Casey B. Butler earned her B.S. and M.S. in Marine Biology from Florida Tech in 2003 and 2011, respectively. She is currently a biologist for Florida Fish and Wildlife.
I’m a spiny lobster biologist working for Florida Fish and Wildlife. My team is currently trying to understand more about spiny lobster ecology with respect to various aspects of the fishery. I split my time between working in the field (making observations on boats and underwater), in the laboratory (running experiments regarding biology and behavior), and at my desk (writing manuscripts, grant proposals, and making outreach materials like videos and web material).
Science is awesome. The whole process of forming questions based on some observation, testing hypotheses, and developing new understandings based on the outcomes, is very rewarding. For me, one of the most exciting components of research is actually sharing the research, both with a scientific audience and with the general public. As a part of my graduate experience at Florida Tech, I had the opportunity to develop my science communication skills. This experience also showed me how important it is to share research with a wider audience.
What inspired you to pursue a STEM education and career?
I grew up in Cocoa Beach and have always been fascinated by the ocean. I would often shake the seaweed on the beach over buckets and was intrigued by all of the life that found refuge in the Sargassum. I watched ghost crabs scurry along the beach, and noticed how patterns of the tides and seasons played roles in the suite of organisms that appeared along the shore. I also had the opportunity to observe sea turtles nesting, and watched as the little hatchlings raced seaward toward their journey. These experiences sparked my desire to become a marine biologist, and it helped that I also loved my math and science courses.
What do think are some of the most shared/common challenges women in STEM fields encounter?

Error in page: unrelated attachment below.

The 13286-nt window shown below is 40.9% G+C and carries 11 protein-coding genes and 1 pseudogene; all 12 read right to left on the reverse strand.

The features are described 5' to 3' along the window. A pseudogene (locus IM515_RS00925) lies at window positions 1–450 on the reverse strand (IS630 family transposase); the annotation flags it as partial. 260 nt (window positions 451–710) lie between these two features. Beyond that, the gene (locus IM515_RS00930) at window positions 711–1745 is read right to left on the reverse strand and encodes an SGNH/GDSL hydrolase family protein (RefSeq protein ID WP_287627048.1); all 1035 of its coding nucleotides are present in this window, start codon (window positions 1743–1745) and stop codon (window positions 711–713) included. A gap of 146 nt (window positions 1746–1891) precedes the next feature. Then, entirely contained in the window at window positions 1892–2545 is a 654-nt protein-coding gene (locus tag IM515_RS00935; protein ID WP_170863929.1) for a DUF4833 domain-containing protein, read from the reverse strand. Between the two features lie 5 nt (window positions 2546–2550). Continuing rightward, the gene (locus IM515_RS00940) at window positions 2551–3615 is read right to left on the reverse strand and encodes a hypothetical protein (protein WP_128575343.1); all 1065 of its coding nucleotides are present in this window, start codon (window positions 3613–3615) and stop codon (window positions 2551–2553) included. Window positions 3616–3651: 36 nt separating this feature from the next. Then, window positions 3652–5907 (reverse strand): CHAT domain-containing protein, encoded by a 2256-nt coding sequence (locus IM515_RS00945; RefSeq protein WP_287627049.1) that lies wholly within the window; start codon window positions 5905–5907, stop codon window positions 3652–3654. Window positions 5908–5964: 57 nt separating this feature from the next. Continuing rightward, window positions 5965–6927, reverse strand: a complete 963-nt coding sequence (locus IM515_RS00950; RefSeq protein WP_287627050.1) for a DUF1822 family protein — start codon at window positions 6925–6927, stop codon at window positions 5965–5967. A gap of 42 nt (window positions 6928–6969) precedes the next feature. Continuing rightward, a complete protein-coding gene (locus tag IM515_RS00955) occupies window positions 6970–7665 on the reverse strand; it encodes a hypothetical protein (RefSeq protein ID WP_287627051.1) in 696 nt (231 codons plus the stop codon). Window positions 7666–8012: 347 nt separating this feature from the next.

I think it’s often difficult to stand out as a female scientist. While male scientists can make names for themselves with their “confidence” and strong ideas, women of a similar mold often are described in a negative light. However, I think this can be overcome when the science speaks for itself. You do great work, and you will eventually receive the respect you deserve.
How have you overcome obstacles/challenges as a woman in STEM?
Another obstacle women face is having a family life while pursuing a successful career as a scientist. I think this is becoming less difficult for women in science, and may even be easier for women in STEM than in other fields. If you time it right, you can start a family while you are writing your dissertation or during the early part of your career.
Knowing what you know now, what advice you would give your younger self?
When I was little I never thought women could be top scientists and doctors. I mean, I was told “you can be whatever you want to be,” but I never pictured women in lab coats, just men. If I could, I’d go back and plug that idea into my head, and show myself and others all the brilliant women who have paved the way for women in STEM. It’s amazing what can happen when you change your mental image of what it means to be a scientist—we don’t all wear lab coats, some of us wear bathing suits and dive gear.
What one takeaway would you want to impart on a young woman thinking of pursuing an education/career in STEM?
Stay in tune with your dreams, and then work your tail off to make them come true.
What is an aspect of being a woman in STEM you were surprised to discover?
Surprisingly, at least in the field of marine science, there are now more women than men. Men are becoming the minority in our field, and this may actually be making it more difficult for women to earn positions when the field is hiring men to achieve diversity.
In your experience, what are the top things leaders could do to encourage more young women to enter STEM fields?
Paint a new picture of what a scientist looks like; change out the old men in lab coats for women of all ages as engineers, ecologists, and doctors. Make young women aware of all the successful women already in the field.